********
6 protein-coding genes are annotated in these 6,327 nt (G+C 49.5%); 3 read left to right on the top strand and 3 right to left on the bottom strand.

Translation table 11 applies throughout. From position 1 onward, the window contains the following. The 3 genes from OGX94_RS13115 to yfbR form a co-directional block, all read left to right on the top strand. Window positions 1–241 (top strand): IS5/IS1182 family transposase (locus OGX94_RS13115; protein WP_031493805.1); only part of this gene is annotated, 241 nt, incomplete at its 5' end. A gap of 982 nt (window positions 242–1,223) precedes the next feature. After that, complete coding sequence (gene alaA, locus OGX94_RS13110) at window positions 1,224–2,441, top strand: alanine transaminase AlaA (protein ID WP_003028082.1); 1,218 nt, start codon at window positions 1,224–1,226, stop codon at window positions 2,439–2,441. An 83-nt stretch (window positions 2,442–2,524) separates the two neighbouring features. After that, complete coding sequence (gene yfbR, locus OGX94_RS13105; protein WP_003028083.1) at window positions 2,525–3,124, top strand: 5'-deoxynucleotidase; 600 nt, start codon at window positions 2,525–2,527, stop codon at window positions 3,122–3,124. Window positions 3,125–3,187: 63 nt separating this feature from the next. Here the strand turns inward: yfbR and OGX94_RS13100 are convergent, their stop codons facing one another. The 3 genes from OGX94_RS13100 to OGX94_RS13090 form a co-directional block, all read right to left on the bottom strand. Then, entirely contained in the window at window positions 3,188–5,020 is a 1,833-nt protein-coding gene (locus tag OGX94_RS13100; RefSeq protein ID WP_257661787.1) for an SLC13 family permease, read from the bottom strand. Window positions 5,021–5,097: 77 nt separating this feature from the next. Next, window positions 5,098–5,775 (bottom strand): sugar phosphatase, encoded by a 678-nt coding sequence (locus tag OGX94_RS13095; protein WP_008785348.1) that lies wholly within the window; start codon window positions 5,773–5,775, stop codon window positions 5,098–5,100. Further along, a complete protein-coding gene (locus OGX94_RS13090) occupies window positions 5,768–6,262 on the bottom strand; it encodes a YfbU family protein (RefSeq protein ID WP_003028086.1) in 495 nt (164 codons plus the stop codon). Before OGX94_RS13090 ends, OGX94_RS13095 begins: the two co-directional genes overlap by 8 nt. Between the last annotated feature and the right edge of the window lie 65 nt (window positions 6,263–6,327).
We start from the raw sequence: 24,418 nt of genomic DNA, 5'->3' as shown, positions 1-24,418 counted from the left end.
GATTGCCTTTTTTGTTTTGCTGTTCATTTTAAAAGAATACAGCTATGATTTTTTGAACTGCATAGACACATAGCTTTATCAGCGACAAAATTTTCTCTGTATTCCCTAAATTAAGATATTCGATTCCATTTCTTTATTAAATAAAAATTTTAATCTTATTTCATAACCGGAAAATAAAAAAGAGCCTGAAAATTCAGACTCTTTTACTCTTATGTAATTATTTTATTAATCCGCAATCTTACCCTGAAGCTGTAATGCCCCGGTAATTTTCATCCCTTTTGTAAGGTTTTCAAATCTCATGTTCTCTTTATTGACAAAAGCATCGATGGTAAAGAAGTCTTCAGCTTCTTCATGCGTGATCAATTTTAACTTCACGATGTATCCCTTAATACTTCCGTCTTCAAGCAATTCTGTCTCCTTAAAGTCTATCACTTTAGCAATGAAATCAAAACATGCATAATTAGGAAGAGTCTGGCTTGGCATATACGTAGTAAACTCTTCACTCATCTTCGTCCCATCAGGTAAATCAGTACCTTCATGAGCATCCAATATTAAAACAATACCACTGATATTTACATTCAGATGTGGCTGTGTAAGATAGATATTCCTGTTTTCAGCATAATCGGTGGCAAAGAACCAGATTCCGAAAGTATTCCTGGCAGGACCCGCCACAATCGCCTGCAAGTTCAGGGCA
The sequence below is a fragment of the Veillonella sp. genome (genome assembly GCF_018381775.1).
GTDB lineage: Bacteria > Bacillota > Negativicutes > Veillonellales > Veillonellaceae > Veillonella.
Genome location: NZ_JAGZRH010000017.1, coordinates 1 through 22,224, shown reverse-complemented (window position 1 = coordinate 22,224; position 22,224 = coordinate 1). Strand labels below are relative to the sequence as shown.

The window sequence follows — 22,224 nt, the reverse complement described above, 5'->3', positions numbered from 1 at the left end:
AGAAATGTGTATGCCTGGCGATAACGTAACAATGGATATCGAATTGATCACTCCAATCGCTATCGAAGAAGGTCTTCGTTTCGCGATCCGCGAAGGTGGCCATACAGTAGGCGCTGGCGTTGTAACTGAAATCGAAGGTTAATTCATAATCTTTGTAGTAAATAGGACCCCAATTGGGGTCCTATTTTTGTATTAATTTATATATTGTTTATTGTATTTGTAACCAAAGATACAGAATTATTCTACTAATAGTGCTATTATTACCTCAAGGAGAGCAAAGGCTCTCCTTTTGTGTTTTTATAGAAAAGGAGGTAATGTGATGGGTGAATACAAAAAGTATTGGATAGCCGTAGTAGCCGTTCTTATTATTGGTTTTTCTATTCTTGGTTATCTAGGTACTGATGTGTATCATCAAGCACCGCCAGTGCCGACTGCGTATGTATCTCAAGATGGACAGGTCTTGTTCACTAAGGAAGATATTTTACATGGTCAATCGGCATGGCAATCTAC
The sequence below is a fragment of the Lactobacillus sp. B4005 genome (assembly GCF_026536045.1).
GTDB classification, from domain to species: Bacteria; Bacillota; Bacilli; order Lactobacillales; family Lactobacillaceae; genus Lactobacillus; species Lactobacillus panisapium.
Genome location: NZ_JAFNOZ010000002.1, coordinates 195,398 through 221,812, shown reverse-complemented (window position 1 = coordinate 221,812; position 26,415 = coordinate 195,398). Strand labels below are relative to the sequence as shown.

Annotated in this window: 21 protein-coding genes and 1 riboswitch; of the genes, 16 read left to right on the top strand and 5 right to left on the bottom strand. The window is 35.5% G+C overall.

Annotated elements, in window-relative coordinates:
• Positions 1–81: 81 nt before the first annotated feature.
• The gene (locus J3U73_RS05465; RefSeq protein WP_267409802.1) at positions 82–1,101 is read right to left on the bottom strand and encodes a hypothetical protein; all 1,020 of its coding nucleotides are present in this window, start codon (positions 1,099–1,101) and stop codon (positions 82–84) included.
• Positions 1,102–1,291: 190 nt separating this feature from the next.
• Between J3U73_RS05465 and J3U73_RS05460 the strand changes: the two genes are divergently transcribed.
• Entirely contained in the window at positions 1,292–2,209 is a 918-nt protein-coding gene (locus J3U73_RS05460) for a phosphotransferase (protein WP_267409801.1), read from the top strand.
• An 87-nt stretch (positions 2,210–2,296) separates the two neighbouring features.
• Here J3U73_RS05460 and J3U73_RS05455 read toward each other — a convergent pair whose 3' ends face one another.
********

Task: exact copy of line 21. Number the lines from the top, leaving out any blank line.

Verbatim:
• Here J3U73_RS05460 and J3U73_RS05455 read toward each other — a convergent pair whose 3' ends face one another.